It is a well known fact that many medical advances such as mammograms, MRI’s, colonoscopies and drugs that reduce cholesterol and blood pressure, have saved lives and eased suffering for millions of people. But experts estimate that the U.S. spends hundreds of billions of dollars every year on medical procedures that provide no benefit or can be a substantial risk of harm. This suggests that Medicare could save both money and lives if it stopped paying for some common treatments.
Some of the same health care that helps certain patients can, when offered to everyone else, be useless or even detrimental. Many of the 500,000 elective angioplasties performed every year are done on patients who could benefit more from drugs, exercise, and healthy eating. From PSA tests for prostate cancer to surgery for chronic back pain to simple antiobiotics for sinus infection, a remarkable number and variety of tests and treatments are now proving either harmful or only as helpful as a placebo.
The common way of thinking for some doctors has been that if a treatment works in severe disease it will work in milder disease. But that is not necessarily so. One example is Antidepressants which have been shown to help with severe depression but not with moderate or mild depression, yet are widely prescribed for those conditions. Proton Pump Inhibitors (PPIs) are effective against gastric reflux and rare esophageal diseases, but 50-70 percent, of the U.S. prescriptions for PPIs each year are for conditions they don’t help, such as regular stomachaches. Statins are effective with both heart disease and high cholesterol, but not very effective for those with just high cholesterol. The drugs are nevertheless widely prescribed to patients who fit the latter description, despite adverse effects.
CT scans and MRI’s are also used more than may be necessary. An MRI typically costs about $3,000 and is designed to spot everything from bulging discs to hairline fractures. Typically if a problem is found, surgery is the answer. But there’s a fundamental flaw: clinical trials have shown that back surgery, including vertebroplasty and spinal fusion, is no more effective at alleviating ordinary pain than basic rest and mild exercise. “Our imaging and diagnostic tests are so good, we can see things we couldn’t see before,” says Michael Lauer of the National Heart, Lung, and Blood Institute. “But our ability to understand what we’re seeing and to know if we should intervene hasn’t kept up.”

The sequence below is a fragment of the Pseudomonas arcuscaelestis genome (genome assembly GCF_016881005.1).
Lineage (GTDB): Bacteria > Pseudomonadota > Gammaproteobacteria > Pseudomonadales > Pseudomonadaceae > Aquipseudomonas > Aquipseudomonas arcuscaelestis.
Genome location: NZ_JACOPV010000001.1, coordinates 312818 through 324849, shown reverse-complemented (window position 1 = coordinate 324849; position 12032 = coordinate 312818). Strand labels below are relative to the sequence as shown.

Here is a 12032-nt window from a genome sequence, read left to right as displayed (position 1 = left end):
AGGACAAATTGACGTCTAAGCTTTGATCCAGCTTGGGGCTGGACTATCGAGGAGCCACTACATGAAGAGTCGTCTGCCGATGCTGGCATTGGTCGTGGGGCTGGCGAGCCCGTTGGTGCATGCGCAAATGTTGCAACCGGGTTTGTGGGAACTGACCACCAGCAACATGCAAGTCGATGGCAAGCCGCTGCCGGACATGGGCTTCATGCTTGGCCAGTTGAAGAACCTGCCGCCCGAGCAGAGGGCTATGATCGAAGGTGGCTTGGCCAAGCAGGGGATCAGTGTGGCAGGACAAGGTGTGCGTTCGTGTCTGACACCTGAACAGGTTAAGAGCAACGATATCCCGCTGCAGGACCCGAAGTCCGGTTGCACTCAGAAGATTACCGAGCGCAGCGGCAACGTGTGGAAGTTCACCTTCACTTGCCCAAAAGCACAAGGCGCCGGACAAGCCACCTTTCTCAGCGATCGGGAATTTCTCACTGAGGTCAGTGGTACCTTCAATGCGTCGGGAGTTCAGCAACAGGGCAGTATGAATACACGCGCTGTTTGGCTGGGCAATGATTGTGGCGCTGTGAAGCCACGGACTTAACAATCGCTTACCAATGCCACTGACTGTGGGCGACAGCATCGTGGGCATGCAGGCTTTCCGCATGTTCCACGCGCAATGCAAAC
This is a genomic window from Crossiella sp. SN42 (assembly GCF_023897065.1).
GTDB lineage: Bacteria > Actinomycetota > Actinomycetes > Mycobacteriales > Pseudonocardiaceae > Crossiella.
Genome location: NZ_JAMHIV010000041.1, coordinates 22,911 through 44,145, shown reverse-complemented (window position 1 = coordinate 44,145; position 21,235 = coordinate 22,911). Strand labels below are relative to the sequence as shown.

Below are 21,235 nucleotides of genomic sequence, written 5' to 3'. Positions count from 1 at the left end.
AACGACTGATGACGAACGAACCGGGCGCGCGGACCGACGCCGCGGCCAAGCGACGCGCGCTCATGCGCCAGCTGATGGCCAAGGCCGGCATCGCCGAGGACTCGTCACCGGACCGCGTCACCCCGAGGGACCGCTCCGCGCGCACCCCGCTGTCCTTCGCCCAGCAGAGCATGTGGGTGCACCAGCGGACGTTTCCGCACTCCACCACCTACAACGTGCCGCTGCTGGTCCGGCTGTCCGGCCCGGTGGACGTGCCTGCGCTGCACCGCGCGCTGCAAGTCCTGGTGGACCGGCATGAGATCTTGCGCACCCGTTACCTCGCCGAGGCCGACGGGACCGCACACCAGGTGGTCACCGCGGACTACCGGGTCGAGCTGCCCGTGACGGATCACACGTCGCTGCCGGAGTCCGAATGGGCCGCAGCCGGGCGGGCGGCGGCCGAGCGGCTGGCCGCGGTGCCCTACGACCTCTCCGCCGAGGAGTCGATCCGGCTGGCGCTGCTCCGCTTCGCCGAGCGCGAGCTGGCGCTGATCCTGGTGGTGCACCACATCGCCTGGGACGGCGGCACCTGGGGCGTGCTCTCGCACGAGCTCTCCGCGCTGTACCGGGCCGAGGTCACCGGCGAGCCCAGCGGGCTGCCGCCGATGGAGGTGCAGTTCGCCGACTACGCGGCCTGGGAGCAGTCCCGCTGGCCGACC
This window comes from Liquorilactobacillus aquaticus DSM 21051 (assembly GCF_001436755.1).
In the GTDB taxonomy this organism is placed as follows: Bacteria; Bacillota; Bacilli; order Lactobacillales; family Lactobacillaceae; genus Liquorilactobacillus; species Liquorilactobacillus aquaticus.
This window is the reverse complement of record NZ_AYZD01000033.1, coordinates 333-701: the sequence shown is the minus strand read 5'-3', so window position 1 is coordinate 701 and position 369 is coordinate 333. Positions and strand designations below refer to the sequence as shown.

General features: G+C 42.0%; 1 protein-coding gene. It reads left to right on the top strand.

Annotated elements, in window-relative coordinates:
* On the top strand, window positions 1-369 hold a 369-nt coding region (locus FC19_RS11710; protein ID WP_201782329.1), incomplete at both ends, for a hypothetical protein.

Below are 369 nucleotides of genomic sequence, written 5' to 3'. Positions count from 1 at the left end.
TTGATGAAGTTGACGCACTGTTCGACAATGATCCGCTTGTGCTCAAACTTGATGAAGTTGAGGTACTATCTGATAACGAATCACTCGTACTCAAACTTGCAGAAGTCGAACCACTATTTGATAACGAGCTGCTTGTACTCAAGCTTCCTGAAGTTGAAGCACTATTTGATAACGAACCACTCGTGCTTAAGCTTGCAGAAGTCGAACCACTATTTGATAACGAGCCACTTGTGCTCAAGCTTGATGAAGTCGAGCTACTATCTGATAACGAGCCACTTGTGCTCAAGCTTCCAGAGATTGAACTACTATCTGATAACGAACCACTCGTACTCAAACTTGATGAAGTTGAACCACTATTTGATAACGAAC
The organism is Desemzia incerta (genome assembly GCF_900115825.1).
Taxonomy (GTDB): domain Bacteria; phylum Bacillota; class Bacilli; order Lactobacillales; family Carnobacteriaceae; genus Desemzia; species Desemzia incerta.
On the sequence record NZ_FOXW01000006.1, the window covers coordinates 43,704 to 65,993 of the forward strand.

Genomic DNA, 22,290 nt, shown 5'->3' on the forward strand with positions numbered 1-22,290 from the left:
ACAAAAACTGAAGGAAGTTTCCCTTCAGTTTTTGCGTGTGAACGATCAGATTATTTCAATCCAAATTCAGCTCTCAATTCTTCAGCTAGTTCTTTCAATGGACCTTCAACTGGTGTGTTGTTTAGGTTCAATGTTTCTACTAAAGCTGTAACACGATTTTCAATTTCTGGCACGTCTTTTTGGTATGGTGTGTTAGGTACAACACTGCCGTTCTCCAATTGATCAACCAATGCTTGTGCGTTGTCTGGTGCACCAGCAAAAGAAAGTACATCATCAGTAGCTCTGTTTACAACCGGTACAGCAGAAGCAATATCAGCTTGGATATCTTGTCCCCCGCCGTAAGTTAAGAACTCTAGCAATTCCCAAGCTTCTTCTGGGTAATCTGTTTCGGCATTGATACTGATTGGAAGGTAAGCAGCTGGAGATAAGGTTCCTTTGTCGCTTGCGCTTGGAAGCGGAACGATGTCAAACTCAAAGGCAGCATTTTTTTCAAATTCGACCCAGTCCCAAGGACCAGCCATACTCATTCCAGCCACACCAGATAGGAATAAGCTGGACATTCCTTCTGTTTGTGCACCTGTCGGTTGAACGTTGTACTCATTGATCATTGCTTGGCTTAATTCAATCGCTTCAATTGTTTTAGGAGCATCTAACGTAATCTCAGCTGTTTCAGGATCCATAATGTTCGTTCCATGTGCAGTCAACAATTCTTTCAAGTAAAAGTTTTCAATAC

Low-tech tests should sometimes be avoided, too. In the Archives of Internal Medicine, a panel of physicians recently announced its first list of tests and treatments that should be dropped altogether for certain patients and ailments: antibiotics for sinus infections, imaging for low back pain, osteoporosis screening for women under 65, and electrocardiograms and other cardiac screening in low-risk patients.
The physicians that are following this line of thought are not anti-medicine; They are not trying to save money on their copayments or deductibles and they are not trying to cut down the nation’s soaring health-care costs. They are applying to their personal lives a message they have become increasingly vocal about in their roles as biomedical researchers and doctors: more health care often means worse health. “There are many areas of medicine where not testing, not imaging, and not treating actually results in better health outcomes,” says Dr. Rita Redberg, Professor of Medicine at The University of California. In other words, “less is more.”
Many doctors don’t seem to be getting the message about useless and harmful health care. Medicare pays more than $100 million a year for screening colonoscopies; some 40 percent are for people in whom they will almost certainly harm more than help. Arthroscopic knee surgery for osteoarthritis is performed about 650,000 times a year; studies show that it, too, is no more effective than placebo treatment, yet taxpayers and private insurers pay for it.
The bottom line is to educate yourself about any procedures or medication prescribed and ask your doctor questions about alternative treatments and options. Ensure that the tests and medication being prescribed are necessary and in your best interest.
“We’re killing more people than we’re saving with these procedures,” says Dr. James Goodwin, a geriatrician at the University of Texas Medical Branch. “It’s as simple as that.”